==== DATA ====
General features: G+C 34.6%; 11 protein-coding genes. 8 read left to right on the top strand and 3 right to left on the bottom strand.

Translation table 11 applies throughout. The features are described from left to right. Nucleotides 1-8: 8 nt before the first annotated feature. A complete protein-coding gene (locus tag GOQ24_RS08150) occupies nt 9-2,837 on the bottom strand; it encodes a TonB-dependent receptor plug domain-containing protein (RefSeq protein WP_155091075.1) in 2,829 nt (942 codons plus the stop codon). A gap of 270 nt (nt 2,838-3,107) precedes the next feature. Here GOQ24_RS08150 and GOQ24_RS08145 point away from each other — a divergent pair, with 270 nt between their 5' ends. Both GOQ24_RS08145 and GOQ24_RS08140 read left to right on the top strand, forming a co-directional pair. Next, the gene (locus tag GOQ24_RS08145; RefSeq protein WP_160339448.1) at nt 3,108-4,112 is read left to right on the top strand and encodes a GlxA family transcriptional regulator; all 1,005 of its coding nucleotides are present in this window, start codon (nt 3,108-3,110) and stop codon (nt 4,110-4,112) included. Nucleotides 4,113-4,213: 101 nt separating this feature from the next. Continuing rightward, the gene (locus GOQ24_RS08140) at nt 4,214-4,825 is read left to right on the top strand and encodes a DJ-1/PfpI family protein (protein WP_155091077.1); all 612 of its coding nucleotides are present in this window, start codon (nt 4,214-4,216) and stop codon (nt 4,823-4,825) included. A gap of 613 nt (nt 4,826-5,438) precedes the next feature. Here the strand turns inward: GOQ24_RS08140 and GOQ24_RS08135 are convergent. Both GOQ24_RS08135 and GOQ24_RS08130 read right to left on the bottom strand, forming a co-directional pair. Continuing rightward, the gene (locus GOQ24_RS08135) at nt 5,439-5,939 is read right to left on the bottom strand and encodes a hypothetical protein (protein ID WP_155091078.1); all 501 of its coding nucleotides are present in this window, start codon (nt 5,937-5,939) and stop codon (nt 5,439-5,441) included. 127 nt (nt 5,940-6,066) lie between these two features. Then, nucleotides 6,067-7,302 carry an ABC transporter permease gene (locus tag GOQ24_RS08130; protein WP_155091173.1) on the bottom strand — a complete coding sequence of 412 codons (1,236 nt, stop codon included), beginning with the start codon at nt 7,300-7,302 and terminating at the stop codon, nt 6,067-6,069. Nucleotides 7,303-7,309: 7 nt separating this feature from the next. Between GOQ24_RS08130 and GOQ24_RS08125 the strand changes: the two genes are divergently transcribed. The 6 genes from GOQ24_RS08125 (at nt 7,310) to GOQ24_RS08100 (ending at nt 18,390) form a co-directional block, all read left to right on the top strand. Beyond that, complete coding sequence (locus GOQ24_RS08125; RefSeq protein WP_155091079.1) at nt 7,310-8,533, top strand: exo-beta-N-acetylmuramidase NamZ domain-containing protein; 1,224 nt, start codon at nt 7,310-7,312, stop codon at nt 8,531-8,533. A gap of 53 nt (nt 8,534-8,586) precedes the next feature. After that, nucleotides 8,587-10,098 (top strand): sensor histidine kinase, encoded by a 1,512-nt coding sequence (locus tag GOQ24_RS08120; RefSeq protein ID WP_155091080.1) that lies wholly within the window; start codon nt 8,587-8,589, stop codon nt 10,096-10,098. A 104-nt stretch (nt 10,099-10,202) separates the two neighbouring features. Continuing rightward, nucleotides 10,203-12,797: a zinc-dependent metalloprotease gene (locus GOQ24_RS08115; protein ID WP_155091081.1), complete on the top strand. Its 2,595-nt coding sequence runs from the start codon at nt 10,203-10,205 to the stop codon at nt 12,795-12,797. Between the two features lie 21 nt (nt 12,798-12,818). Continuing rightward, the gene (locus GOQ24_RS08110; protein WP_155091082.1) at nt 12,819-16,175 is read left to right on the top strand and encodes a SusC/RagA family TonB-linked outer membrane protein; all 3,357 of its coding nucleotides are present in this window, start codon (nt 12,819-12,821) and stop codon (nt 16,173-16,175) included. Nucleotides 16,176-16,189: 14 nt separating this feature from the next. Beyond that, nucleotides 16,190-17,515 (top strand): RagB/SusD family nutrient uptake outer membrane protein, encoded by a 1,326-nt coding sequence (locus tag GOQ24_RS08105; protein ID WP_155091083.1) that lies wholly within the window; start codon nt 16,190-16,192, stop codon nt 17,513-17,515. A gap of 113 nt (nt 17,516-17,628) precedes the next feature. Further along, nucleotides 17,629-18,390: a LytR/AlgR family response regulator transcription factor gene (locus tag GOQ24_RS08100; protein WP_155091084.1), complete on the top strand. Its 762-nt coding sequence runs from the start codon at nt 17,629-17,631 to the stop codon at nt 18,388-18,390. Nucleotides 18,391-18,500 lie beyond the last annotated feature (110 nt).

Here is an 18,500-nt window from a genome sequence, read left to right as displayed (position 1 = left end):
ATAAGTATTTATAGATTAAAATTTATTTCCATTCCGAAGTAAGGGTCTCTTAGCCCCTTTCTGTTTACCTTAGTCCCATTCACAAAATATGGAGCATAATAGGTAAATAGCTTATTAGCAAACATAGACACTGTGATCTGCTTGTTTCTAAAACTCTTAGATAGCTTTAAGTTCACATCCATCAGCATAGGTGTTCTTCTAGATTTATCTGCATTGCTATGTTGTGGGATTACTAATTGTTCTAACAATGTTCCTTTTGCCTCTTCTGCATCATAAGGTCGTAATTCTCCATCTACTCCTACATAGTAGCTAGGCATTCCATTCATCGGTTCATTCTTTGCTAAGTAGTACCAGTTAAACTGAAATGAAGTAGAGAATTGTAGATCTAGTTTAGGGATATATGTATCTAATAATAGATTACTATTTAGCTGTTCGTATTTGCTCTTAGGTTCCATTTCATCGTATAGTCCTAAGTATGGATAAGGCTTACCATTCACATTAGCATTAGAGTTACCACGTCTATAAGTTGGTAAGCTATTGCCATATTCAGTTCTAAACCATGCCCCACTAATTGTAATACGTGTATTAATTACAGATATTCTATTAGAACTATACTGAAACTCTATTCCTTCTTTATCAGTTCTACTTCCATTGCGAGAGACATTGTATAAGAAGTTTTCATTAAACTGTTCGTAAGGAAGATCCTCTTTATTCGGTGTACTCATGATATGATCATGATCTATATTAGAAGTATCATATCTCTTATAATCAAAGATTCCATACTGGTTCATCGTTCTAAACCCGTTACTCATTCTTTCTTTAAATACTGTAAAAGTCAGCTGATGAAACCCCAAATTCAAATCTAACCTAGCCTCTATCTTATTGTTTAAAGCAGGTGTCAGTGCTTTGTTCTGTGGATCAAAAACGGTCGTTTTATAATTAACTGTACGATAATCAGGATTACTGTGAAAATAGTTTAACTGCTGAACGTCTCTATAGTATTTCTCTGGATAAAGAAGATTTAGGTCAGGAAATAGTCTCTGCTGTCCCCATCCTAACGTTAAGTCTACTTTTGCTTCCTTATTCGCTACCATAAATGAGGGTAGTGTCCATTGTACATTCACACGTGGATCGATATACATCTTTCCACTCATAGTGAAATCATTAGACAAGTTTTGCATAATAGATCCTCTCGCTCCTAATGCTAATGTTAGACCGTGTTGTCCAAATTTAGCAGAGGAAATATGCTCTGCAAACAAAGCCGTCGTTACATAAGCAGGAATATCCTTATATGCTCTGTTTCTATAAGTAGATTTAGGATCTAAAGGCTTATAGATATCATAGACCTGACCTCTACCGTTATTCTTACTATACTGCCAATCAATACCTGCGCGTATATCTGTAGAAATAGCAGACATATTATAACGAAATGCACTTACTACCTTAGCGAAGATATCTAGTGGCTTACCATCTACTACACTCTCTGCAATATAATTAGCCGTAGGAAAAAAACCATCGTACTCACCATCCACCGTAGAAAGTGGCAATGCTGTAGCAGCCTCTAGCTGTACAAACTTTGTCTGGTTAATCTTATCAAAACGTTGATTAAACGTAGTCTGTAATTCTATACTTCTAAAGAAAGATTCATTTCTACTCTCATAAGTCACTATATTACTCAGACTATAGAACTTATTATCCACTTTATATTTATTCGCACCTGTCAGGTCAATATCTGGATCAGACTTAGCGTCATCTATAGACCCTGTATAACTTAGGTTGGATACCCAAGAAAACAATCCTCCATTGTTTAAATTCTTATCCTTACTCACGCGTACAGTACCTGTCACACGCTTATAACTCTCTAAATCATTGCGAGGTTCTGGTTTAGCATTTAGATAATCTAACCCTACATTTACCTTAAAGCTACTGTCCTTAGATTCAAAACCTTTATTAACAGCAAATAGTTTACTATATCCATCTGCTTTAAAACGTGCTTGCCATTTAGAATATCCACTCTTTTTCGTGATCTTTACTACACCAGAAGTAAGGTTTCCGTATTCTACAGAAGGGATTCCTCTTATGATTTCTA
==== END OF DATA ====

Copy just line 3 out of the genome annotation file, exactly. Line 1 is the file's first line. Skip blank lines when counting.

Here is an 18,500-nt window from a genome sequence, read left to right as displayed (position 1 = left end):